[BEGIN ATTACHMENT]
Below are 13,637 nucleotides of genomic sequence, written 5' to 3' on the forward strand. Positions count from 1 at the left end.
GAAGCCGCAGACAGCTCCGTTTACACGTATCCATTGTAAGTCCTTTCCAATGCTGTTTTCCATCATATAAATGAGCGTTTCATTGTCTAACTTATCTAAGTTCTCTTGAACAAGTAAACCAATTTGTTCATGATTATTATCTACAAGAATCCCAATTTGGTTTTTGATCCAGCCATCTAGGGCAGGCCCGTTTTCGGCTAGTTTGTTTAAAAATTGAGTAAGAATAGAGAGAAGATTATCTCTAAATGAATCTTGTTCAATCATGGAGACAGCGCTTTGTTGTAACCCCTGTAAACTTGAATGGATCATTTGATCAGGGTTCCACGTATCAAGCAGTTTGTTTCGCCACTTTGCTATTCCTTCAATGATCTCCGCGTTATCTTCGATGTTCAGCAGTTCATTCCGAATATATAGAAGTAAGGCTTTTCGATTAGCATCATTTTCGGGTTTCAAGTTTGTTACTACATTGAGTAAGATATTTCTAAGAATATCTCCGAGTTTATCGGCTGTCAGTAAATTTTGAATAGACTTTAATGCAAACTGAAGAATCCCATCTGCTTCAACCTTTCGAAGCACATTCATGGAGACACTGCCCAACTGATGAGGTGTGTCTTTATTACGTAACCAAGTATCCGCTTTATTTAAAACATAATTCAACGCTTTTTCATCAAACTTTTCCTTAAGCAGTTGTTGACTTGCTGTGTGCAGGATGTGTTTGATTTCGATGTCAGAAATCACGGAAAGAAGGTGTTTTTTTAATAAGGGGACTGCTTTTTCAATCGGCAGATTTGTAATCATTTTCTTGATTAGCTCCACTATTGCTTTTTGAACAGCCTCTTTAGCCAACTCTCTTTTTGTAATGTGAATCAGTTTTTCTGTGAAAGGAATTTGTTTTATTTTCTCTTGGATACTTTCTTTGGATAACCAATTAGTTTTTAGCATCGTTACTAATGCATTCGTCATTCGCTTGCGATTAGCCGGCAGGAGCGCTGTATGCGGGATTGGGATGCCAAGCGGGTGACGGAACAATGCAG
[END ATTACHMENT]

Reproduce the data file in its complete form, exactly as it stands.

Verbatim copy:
Below are 13,637 nucleotides of genomic sequence, written 5' to 3' on the forward strand. Positions count from 1 at the left end.
GAAGCCGCAGACAGCTCCGTTTACACGTATCCATTGTAAGTCCTTTCCAATGCTGTTTTCCATCATATAAATGAGCGTTTCATTGTCTAACTTATCTAAGTTCTCTTGAACAAGTAAACCAATTTGTTCATGATTATTATCTACAAGAATCCCAATTTGGTTTTTGATCCAGCCATCTAGGGCAGGCCCGTTTTCGGCTAGTTTGTTTAAAAATTGAGTAAGAATAGAGAGAAGATTATCTCTAAATGAATCTTGTTCAATCATGGAGACAGCGCTTTGTTGTAACCCCTGTAAACTTGAATGGATCATTTGATCAGGGTTCCACGTATCAAGCAGTTTGTTTCGCCACTTTGCTATTCCTTCAATGATCTCCGCGTTATCTTCGATGTTCAGCAGTTCATTCCGAATATATAGAAGTAAGGCTTTTCGATTAGCATCATTTTCGGGTTTCAAGTTTGTTACTACATTGAGTAAGATATTTCTAAGAATATCTCCGAGTTTATCGGCTGTCAGTAAATTTTGAATAGACTTTAATGCAAACTGAAGAATCCCATCTGCTTCAACCTTTCGAAGCACATTCATGGAGACACTGCCCAACTGATGAGGTGTGTCTTTATTACGTAACCAAGTATCCGCTTTATTTAAAACATAATTCAACGCTTTTTCATCAAACTTTTCCTTAAGCAGTTGTTGACTTGCTGTGTGCAGGATGTGTTTGATTTCGATGTCAGAAATCACGGAAAGAAGGTGTTTTTTTAATAAGGGGACTGCTTTTTCAATCGGCAGATTTGTAATCATTTTCTTGATTAGCTCCACTATTGCTTTTTGAACAGCCTCTTTAGCCAACTCTCTTTTTGTAATGTGAATCAGTTTTTCTGTGAAAGGAATTTGTTTTATTTTCTCTTGGATACTTTCTTTGGATAACCAATTAGTTTTTAGCATCGTTACTAATGCATTCGTCATTCGCTTGCGATTAGCCGGCAGGAGCGCTGTATGCGGGATTGGGATGCCAAGCGGGTGACGGAACAATGCAG